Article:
A good first move, but almost a year late.
It still remains to be seen if it can pass with any teeth in it through a deeply conflicted and compromised Congress. The devil is in the details, loopholes, and exceptions.
Allowing the banks to speculate for their own accounts in the markets inexorably intermingles their risks with those of the broader financial system. It is also a tilt to the playing field to allow these market makers with access to proprietary information, very favorable positioning with the exchanges, and the Fed discount window and special programs to sit at the same table with other investors and funds.
This is so basic a move that one has to wonder why Obama waited so long to propose it. Or rather to listen to Paul Volcker who has been advising it, and largely unheeded.
Goldman and perhaps Morgan Stanley will give up the charade of commercial banking to become a full time investment bank, aka hedge fund, again. One positive outcome is that the next time they get into trouble they are on their own. And given their blind greed it won't be all that long before they do.
It is nice to see Paul Volcker gaining a voice in an administration dominated by Wall Street sychophants.
Let the threats, whining, tales of doom, financial media spin, and an army of lobbyists now go forth from Wall Street to try and stop this very basic reform.
It's a beginning. Barney Frank is already talking about putting a five year transition period on the change. Ludicrous really considering the banks that just grabbed their charters. Barney is part of the problem. A bigger part than most people probably suspect.
A good next step would be fire Larry Summers and Tim Geithner, and to permit Bernanke to gracefully step aside and go back to grading term papers. Obama needs to nominate someone with a stronger practical experience profile in that job. Volcker could do quite well.
Wall Street reels over plan to ban prop trading
Jeff Mason and Kevin Drawbaugh, Reuters
January 21, 2010
WASHINGTON -- President Barack Obama proposed stricter limits on financial institutions' risk-taking Thursday in a new populist-tinged move that sent bank shares tumbling and aimed to shore up the president's political base.
Mr. Obama, a Democrat who is just starting his second year in office, laid out rules to prevent banks or financial institutions that own banks from investing in, owning or sponsoring a hedge fund or private equity fund.
He also called for a new cap on the size of banks in relation to the overall financial sector that would take into account not only bank deposits, which are already capped, but also liabilities and other non-deposit funding sources.
"We should no longer allow banks to stray too far from their central mission of serving their customers," Mr. Obama told reporters, flanked by his top economic advisors and lawmakers.
"Too many financial firms have put taxpayer money at risk by operating hedge funds and private equity funds and making riskier investments to reap a quick reward."
The rules, which must be agreed by Congress, would also bar institutions from proprietary trading operations, unrelated to serving customers, for their own profit.
Proprietary trading involves a firm making bets on financial markets with its own money, rather than executing a trade for a client. These expert trading operations, which can bet on stocks and other financial instruments to rise or fall, have been enormously profitable for the banks but also increase market volatility.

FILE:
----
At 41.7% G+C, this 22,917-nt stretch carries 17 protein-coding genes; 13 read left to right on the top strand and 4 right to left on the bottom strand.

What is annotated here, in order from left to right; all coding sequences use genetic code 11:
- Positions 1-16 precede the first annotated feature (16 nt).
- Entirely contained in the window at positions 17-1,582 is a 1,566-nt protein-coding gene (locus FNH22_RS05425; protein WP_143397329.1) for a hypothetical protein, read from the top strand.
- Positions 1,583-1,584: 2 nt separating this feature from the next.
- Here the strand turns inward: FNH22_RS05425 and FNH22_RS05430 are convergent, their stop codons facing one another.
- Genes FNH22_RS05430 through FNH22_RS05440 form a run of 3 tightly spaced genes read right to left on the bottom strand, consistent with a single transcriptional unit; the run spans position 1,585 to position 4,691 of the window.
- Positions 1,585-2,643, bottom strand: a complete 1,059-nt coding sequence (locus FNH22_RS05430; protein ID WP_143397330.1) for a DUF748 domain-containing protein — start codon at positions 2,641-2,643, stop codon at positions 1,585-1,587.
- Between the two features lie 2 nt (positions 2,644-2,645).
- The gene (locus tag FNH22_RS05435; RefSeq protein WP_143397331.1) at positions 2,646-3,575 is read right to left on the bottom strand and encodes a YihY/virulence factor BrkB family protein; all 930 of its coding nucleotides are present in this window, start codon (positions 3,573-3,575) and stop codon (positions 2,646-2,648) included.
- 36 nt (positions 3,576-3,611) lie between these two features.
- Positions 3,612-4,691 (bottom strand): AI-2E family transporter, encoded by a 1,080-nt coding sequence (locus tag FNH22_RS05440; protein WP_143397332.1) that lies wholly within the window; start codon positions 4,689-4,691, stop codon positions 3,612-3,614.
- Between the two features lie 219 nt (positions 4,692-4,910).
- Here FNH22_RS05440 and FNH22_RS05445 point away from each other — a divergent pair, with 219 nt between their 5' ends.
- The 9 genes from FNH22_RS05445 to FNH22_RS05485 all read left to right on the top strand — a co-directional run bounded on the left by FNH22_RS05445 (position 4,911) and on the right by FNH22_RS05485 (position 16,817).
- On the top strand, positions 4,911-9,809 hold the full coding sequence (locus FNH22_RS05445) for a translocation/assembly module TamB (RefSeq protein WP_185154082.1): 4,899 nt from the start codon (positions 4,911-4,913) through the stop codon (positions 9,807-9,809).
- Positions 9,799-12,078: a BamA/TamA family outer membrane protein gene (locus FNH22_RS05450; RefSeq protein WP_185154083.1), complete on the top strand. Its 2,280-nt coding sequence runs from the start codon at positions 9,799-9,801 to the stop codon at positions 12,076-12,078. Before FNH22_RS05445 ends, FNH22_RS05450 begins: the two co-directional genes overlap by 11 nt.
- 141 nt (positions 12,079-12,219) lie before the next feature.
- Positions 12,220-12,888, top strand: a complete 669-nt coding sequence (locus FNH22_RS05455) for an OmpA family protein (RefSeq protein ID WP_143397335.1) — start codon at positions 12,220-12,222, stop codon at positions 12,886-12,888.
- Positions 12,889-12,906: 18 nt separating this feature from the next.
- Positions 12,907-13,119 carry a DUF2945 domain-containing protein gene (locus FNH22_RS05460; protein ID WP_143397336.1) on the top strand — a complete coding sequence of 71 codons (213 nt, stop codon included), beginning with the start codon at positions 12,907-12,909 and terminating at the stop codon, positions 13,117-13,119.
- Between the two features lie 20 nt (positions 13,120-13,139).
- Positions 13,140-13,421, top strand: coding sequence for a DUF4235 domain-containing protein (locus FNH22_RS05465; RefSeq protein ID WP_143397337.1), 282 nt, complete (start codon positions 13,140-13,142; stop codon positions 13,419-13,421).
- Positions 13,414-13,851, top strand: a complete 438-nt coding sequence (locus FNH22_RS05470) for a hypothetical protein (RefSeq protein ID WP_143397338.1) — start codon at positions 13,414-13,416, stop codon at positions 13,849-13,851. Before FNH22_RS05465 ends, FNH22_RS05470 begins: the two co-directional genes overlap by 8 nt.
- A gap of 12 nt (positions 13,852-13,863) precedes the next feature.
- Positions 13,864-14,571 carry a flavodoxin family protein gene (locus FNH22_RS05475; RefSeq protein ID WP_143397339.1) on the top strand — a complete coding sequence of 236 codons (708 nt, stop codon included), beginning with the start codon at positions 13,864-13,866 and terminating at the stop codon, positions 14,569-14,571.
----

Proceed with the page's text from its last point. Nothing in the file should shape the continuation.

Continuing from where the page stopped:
The White House blames the practice for helping to nearly bring down the U.S. financial system in 2008.
Mr. Obama's move is the latest in a series to crack down on banks and comes as he reels from a devastating political loss for his Democratic Party in Massachusetts on Tuesday, when a Republican captured a U.S. senate seat formerly held by the late Democratic senator Edward Kennedy.
Bank shares slid and the dollar fell against other currencies after Mr. Obama's announcement.
JPMorgan Chase & Co fell 5.8%, helping push the Dow Jones Industrial average lower.
Citigroup Inc fell 6.36% and Bank of America Corp fell 7% while Goldman was down 5.5% despite posting strong earnings Thursday.
"This is going to have a tremendous impact on big-name brokerage firms like Goldman Sachs and JPMorgan," said Ralph Fogel, investment strategist at Fogel Neale Partners in New York.
"If they stop prop trading, it will not only dry up liquidity in the market, but it will change the whole structure of Wall Street, of the whole trading community."
Mr. Obama targeted banks for taking big risks while assuming taxpayers would bail them out if they failed.
"When banks benefit from the safety net that taxpayers provide, which includes lower-cost capital, it is not appropriate for them to turn around and use that cheap money to trade for profit," Mr. Obama said.
"That is especially true when this kind of trading often puts banks in direct conflict with their customers' interests," he said.
Before the announcement, Mr. Obama met with Paul Volcker, the former Federal Reserve chairman who heads his economic recovery advisory board and who favors putting curbs on big financial firms to limit their ability to do harm.
The House approved a sweeping financial regulation reform bill on Dec. 11.
The House bill contains a provision that empowers regulators to restrict proprietary trading by financial firms subjected to stricter oversight because they are judged to pose a risk to the stability of the financial system.
The Senate has not yet acted on the matter, but the Senate Banking Committee continues to seek bipartisan agreement on financial regulation reform.